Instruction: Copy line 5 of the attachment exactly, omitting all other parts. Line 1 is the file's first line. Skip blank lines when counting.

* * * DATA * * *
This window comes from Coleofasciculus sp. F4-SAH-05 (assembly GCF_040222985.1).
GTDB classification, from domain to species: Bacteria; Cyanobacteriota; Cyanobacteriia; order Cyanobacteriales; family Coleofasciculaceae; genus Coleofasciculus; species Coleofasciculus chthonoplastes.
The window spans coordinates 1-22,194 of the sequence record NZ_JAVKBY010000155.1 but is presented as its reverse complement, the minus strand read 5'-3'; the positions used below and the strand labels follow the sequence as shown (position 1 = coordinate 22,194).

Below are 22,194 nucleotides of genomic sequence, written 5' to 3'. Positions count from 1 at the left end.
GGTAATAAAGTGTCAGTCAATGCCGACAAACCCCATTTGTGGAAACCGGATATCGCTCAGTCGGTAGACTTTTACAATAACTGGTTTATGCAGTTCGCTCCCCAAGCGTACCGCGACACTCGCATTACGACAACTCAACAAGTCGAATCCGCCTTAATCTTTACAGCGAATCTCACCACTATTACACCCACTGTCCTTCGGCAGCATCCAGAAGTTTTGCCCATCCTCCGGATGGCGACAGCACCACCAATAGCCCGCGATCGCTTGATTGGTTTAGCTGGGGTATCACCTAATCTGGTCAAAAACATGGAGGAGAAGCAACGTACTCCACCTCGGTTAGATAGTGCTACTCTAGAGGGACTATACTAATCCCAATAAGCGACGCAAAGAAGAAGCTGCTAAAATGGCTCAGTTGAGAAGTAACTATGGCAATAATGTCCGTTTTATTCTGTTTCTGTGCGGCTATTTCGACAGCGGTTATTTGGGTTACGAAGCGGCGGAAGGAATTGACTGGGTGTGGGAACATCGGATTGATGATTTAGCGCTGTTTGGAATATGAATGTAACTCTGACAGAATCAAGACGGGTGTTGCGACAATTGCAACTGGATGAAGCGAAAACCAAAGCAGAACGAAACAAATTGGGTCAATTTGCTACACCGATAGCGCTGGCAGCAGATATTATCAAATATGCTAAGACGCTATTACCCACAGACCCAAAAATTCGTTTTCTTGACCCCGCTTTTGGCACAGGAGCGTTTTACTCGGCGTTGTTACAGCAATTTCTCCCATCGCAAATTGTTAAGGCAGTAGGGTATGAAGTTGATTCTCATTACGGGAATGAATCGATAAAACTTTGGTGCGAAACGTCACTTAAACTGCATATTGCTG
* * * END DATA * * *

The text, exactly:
GGTAATAAAGTGTCAGTCAATGCCGACAAACCCCATTTGTGGAAACCGGATATCGCTCAGTCGGTAGACTTTTACAATAACTGGTTTATGCAGTTCGCTCCCCAAGCGTACCGCGACACTCGCATTACGACAACTCAACAAGTCGAATCCGCCTTAATCTTTACAGCGAATCTCACCACTATTACACCCACTGTCCTTCGGCAGCATCCAGAAGTTTTGCCCATCCTCCGGATGGCGACAGCACCACCAATAGCCCGCGATCGCTTGATTGGTTTAGCTGGGGTATCACCTAATCTGGTCAAAAACATGGAGGAGAAGCAACGTACTCCACCTCGGTTAGATAGTGCTACTCTAGAGGGACTATACTAATCCCAATAAGCGACGCAAAGAAGAAGCTGCTAAAATGGCTCAGTTGAGAAGTAACTATGGCAATAATGTCCGTTTTATTCTGTTTCTGTGCGGCTATTTCGACAGCGGTTATTTGGGTTACGAAGCGGCGGAAGGAATTGACTGGGTGTGGGAACATCGGATTGATGATTTAGCGCTGTTTGGAATATGAATGTAACTCTGACAGAATCAAGACGGGTGTTGCGACAATTGCAACTGGATGAAGCGAAAACCAAAGCAGAACGAAACAAATTGGGTCAATTTGCTACACCGATAGCGCTGGCAGCAGATATTATCAAATATGCTAAGACGCTATTACCCACAGACCCAAAAATTCGTTTTCTTGACCCCGCTTTTGGCACAGGAGCGTTTTACTCGGCGTTGTTACAGCAATTTCTCCCATCGCAAATTGTTAAGGCAGTAGGGTATGAAGTTGATTCTCATTACGGGAATGAATCGATAAAACTTTGGTGCGAAACGTCACTTAAACTGCATATTGCTG